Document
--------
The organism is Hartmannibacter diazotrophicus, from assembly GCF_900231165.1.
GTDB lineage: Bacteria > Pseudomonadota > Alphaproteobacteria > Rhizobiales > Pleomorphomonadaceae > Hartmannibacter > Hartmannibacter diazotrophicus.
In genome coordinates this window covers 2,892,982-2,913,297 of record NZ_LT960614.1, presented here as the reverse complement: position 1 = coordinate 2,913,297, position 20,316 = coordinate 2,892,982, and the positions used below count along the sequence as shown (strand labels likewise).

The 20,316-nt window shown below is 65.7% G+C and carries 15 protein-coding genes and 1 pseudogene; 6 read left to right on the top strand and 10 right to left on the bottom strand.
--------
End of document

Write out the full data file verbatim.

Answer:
The organism is Hartmannibacter diazotrophicus, from assembly GCF_900231165.1.
GTDB lineage: Bacteria > Pseudomonadota > Alphaproteobacteria > Rhizobiales > Pleomorphomonadaceae > Hartmannibacter > Hartmannibacter diazotrophicus.
In genome coordinates this window covers 2,892,982-2,913,297 of record NZ_LT960614.1, presented here as the reverse complement: position 1 = coordinate 2,913,297, position 20,316 = coordinate 2,892,982, and the positions used below count along the sequence as shown (strand labels likewise).

The 20,316-nt window shown below is 65.7% G+C and carries 15 protein-coding genes and 1 pseudogene; 6 read left to right on the top strand and 10 right to left on the bottom strand.